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Objects in Perl

Remember the concept of references that was discussed previously.

References will play a large role in the rest of the chapter and are critical to understanding how classes are used. You specifically need to remember that the { } notation indicates an anonymous hash. Armed with this knowledge and the object-oriented terminology from the first part of this chapter, you are ready to look at real Perl objects.

The following listing shows how the inventory_item class could be defined in Perl:

The Perl code for defining the Inventory_item Class is:

package Inventory_item;

    sub new {

        my($class) = shift;


        bless {

            "PART_NUM"    => undef,

            "QTY_ON_HAND" => undef

        }, $class;


package main;

   $item = Inventory_item->new();

There is a lot of new stuff in this small ten-line listing. terminology.

The first line, package Inventory_item; says two things, depending on if you are thinking in terms of objects or in terms of Perl. When considering objects, it begins the definition of a class. When considering Perl, it means that a specific namespace will be used.

You read a little bit about namespace in Chapter 3 "Variables." A namespace is used to keep one set of names from interfering with another. For example, you can have a variable named bar and a function called bar, and the names will not conflict because variables and functions each have their own namespace.

The package keyword lets you create your own namespace. This lets you create more than one function called new() as long as each is in its own package or namespace. If you need to refer to a specific function in a specific namespace, you can use Inventory_item->new, Inventory_item::new, or Inventory_item'new. Which notation you use will probably depend on your background. Object-oriented folks will probably want to use the -> notation.

The second line, sub new, starts the definition of a function. It has become accepted practice in the object-oriented world to construct new objects with the new() method. This is called the class constructor. This might be a good time to emphasize that the class definition is a template. It's only when the new() function is called that an object is created or instantiated. Instantiation means that memory is allocated from your computer's memory pool and devoted to the use of this specific object. The new() function normally returns a reference to an anonymous hash. Therefore, the new() function should never be called unless you are assigning its return value to a variable. If you don't store the reference into a scalar variable for later use, you'll never be able to access the anonymous hash inside the object. For all intents and purposes, the anonymous hash is the object.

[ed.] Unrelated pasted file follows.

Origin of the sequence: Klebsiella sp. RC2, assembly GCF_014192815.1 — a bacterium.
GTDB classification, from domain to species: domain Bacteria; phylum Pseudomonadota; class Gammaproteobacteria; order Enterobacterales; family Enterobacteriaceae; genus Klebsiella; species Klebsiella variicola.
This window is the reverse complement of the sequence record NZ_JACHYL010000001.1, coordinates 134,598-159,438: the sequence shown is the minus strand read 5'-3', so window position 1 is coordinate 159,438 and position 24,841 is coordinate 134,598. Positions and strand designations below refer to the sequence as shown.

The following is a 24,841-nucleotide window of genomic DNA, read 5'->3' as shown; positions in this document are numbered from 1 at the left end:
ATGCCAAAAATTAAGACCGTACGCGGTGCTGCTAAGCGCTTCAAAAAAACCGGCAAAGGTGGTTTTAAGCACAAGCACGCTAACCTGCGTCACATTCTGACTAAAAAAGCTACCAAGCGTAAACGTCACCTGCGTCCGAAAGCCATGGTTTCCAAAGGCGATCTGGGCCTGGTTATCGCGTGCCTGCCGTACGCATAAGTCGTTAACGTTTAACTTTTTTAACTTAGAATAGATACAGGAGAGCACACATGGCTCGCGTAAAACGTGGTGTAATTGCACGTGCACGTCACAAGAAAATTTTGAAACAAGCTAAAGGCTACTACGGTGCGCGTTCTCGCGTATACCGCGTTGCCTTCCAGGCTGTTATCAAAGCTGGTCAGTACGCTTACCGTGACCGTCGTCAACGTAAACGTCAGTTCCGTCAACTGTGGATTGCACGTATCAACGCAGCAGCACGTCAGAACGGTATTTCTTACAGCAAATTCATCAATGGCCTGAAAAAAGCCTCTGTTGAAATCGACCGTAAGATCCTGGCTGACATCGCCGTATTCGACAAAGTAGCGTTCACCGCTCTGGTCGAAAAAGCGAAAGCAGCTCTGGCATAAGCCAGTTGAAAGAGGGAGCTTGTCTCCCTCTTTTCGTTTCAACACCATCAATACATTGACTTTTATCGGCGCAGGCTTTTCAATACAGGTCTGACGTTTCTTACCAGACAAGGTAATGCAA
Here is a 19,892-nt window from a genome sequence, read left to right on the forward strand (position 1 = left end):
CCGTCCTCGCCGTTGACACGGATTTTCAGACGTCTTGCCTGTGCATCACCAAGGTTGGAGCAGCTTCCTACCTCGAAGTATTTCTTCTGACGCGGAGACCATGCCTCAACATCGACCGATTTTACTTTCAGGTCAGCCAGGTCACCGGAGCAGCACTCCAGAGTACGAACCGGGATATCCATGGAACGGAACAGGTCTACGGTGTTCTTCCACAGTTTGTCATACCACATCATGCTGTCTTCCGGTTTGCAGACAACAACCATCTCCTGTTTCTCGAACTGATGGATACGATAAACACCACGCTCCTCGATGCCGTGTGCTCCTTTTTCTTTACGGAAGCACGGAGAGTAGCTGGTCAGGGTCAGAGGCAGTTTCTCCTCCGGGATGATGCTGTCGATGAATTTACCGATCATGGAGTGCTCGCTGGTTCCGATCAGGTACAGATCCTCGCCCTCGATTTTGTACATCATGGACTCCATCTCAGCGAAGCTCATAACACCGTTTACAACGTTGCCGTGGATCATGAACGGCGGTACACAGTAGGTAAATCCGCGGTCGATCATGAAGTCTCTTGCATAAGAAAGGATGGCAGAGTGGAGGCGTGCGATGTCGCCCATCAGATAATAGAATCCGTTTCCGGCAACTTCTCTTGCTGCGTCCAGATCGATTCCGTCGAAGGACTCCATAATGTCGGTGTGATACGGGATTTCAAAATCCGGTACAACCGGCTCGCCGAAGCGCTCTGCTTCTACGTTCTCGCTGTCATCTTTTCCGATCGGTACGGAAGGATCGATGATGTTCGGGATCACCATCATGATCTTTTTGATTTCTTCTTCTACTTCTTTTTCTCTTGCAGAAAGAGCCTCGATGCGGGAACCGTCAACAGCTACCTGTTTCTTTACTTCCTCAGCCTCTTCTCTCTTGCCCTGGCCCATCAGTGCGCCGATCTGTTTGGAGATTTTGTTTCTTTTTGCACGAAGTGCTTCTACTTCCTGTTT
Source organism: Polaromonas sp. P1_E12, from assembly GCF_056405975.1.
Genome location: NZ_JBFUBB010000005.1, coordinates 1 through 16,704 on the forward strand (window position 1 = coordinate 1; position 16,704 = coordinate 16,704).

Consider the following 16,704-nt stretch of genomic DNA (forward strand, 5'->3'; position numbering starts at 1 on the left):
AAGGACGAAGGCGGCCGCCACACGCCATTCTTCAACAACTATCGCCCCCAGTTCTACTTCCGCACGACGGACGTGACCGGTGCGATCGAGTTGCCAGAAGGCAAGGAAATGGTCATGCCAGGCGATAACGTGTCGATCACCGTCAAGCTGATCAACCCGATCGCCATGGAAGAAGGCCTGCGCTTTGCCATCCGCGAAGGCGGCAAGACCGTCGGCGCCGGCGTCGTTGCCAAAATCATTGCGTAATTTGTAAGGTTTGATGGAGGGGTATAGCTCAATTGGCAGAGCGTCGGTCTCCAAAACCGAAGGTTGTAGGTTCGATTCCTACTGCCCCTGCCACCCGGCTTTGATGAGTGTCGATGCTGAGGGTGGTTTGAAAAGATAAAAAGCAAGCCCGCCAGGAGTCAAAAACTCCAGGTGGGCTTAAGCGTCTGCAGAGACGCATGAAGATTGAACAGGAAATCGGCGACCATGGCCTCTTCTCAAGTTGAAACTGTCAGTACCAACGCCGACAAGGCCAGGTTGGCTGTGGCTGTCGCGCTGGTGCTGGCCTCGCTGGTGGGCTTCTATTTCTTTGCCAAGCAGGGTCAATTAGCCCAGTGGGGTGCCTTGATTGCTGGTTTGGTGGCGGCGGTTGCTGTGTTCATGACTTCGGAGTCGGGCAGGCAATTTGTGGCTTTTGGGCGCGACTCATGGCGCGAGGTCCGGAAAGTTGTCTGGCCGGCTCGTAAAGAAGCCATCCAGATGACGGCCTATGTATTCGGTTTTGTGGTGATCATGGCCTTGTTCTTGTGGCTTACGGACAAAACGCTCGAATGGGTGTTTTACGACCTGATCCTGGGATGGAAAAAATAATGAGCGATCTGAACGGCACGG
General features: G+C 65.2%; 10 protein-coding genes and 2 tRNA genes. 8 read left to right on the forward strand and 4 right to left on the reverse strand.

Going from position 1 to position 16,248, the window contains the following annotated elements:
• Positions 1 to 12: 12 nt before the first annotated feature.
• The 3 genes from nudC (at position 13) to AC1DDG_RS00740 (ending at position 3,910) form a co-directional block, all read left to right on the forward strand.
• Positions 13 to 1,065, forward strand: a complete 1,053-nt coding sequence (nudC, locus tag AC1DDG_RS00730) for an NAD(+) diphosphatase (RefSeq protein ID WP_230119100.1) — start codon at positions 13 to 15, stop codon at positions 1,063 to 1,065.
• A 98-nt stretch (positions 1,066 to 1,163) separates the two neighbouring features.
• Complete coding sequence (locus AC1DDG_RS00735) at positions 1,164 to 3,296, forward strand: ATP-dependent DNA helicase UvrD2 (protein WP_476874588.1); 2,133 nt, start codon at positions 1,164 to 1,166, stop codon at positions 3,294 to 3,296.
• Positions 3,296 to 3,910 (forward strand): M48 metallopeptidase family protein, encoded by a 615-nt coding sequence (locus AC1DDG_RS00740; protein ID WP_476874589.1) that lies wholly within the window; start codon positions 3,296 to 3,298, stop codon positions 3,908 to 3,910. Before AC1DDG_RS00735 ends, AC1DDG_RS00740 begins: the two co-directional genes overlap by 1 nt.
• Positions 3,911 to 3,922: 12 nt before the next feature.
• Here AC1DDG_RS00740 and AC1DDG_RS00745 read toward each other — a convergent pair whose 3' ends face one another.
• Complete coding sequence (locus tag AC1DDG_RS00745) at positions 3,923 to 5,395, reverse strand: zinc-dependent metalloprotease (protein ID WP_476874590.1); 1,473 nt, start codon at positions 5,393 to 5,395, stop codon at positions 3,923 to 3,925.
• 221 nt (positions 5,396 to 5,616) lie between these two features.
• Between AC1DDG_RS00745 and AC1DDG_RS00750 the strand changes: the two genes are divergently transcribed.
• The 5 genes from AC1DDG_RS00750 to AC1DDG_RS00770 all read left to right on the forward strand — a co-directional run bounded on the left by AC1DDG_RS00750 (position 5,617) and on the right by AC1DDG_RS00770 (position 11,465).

Note Not all objects are represented by hashes. If you need an object to emulate a gas tank, perhaps an anonymous scalar would be sufficient to hold the number of gallons of gas left in the tank. However, you'll see that working with hashes is quite easy once you learn how. Hashes give you tremendous flexibility to solve programming problems.

There is nothing magic about the new function name. You could call the function that creates new objects create() or build() or anything else, but don't. The standard is new(), and everyone who reads your program or uses your classes will look for a new() function. If they don't find one, confusion might set in. There are so few standards in the programming business. When they exist, it's usually a good idea to follow them.

The bless() function on the third line changes the data type of its first parameter to the string value of its second parameter. In the situation shown here, the data type is changed to the name of the package, Inventory_item. Using bless() to change the data type of a reference causes the ref() function to return the new data type. This potentially confusing point is explained further in the section "Example: Bless the Hash and Pass the Reference" later in this chapter.

Note The bless() function is used without using parentheses to surround the parameters.

Embedded inside the bless() function call is the creation of an anonymous hash that holds the properties of the class. The hash definition is repeated here for your convenience:

    "PART_NUM"    => undef,
    "QTY_ON_HAND" => undef

Nothing significant is happening here that you haven't seen before. Each entry in the hash is a different property of the class. For the moment, I have assigned the undefined value to the value part of the entries. Soon you'll see how to properly initialize them.

After the new() function is defined, there is another package statement: package main;

There is no object-oriented way to interpret this statement. It simply tells Perl to switch back to using the main namespace. Don't be fooled into thinking that there is a main class somewhere. There isn't.

A note of Caution: While you could create a main class by defining the new() function after the package main; statement, things might get to be confusing, so don't do it!

The last statement in the file is really the first line that gets executed. Everything else in the script has been class and method definitions. $item = Inventory_item->new();

By now, you've probably guessed what this statement does. It assigns a reference to the anonymous hash to $item. You can dereference $item in order to determine the value of the entries in the hash. If you use the ref() function to determine the data type of $item, you find that its value is Inventory_item.

Here are some key items to remember about objects in Perl:

next up previous contents
Next: Bless the Hash and Up: Objects in Perl Previous: Encapsulation:Keeping Code and Data